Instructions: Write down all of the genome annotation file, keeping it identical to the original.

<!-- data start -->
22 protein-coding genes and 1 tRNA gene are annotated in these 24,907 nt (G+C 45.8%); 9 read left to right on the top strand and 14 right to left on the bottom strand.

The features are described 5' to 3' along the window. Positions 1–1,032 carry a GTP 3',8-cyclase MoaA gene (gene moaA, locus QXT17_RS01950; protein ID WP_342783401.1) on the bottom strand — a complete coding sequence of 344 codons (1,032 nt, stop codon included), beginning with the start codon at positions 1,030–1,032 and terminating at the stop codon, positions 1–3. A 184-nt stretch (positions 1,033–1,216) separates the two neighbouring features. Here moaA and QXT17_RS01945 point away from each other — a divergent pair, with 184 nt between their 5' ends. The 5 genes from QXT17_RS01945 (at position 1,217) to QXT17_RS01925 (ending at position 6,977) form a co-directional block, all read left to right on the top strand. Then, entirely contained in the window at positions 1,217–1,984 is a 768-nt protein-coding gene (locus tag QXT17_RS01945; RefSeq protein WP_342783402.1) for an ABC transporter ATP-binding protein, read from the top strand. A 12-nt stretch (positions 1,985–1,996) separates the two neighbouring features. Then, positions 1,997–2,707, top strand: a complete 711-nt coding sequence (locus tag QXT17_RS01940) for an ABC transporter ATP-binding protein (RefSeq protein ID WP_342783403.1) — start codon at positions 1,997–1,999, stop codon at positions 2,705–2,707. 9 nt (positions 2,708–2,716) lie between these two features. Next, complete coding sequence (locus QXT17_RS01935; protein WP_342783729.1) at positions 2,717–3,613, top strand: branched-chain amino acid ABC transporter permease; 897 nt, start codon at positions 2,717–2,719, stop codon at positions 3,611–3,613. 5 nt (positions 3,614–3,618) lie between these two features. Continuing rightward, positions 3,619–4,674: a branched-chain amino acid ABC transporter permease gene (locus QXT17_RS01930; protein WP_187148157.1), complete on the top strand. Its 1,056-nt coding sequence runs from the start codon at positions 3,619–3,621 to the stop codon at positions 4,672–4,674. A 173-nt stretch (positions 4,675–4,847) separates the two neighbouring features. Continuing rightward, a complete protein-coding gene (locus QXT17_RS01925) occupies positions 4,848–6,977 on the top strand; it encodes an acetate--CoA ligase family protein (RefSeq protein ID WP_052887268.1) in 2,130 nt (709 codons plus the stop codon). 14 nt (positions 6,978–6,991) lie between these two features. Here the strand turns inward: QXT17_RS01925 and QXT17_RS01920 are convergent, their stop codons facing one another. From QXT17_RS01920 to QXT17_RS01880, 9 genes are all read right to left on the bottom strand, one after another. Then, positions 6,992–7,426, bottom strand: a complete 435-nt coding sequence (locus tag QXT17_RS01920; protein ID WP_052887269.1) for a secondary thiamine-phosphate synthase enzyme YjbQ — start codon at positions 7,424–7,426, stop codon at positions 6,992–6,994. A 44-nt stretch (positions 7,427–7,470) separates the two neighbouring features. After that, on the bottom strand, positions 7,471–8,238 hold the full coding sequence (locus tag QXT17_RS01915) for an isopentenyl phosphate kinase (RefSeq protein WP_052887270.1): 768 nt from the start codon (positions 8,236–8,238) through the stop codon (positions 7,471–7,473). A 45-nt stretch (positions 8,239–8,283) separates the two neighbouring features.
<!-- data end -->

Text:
22 protein-coding genes and 1 tRNA gene are annotated in these 24,907 nt (G+C 45.8%); 9 read left to right on the top strand and 14 right to left on the bottom strand.

The features are described 5' to 3' along the window. Positions 1–1,032 carry a GTP 3',8-cyclase MoaA gene (gene moaA, locus QXT17_RS01950; protein ID WP_342783401.1) on the bottom strand — a complete coding sequence of 344 codons (1,032 nt, stop codon included), beginning with the start codon at positions 1,030–1,032 and terminating at the stop codon, positions 1–3. A 184-nt stretch (positions 1,033–1,216) separates the two neighbouring features. Here moaA and QXT17_RS01945 point away from each other — a divergent pair, with 184 nt between their 5' ends. The 5 genes from QXT17_RS01945 (at position 1,217) to QXT17_RS01925 (ending at position 6,977) form a co-directional block, all read left to right on the top strand. Then, entirely contained in the window at positions 1,217–1,984 is a 768-nt protein-coding gene (locus tag QXT17_RS01945; RefSeq protein WP_342783402.1) for an ABC transporter ATP-binding protein, read from the top strand. A 12-nt stretch (positions 1,985–1,996) separates the two neighbouring features. Then, positions 1,997–2,707, top strand: a complete 711-nt coding sequence (locus tag QXT17_RS01940) for an ABC transporter ATP-binding protein (RefSeq protein ID WP_342783403.1) — start codon at positions 1,997–1,999, stop codon at positions 2,705–2,707. 9 nt (positions 2,708–2,716) lie between these two features. Next, complete coding sequence (locus QXT17_RS01935; protein WP_342783729.1) at positions 2,717–3,613, top strand: branched-chain amino acid ABC transporter permease; 897 nt, start codon at positions 2,717–2,719, stop codon at positions 3,611–3,613. 5 nt (positions 3,614–3,618) lie between these two features. Continuing rightward, positions 3,619–4,674: a branched-chain amino acid ABC transporter permease gene (locus QXT17_RS01930; protein WP_187148157.1), complete on the top strand. Its 1,056-nt coding sequence runs from the start codon at positions 3,619–3,621 to the stop codon at positions 4,672–4,674. A 173-nt stretch (positions 4,675–4,847) separates the two neighbouring features. Continuing rightward, a complete protein-coding gene (locus QXT17_RS01925) occupies positions 4,848–6,977 on the top strand; it encodes an acetate--CoA ligase family protein (RefSeq protein ID WP_052887268.1) in 2,130 nt (709 codons plus the stop codon). 14 nt (positions 6,978–6,991) lie between these two features. Here the strand turns inward: QXT17_RS01925 and QXT17_RS01920 are convergent, their stop codons facing one another. From QXT17_RS01920 to QXT17_RS01880, 9 genes are all read right to left on the bottom strand, one after another. Then, positions 6,992–7,426, bottom strand: a complete 435-nt coding sequence (locus tag QXT17_RS01920; protein ID WP_052887269.1) for a secondary thiamine-phosphate synthase enzyme YjbQ — start codon at positions 7,424–7,426, stop codon at positions 6,992–6,994. A 44-nt stretch (positions 7,427–7,470) separates the two neighbouring features. After that, on the bottom strand, positions 7,471–8,238 hold the full coding sequence (locus tag QXT17_RS01915) for an isopentenyl phosphate kinase (RefSeq protein WP_052887270.1): 768 nt from the start codon (positions 8,236–8,238) through the stop codon (positions 7,471–7,473). A 45-nt stretch (positions 8,239–8,283) separates the two neighbouring features.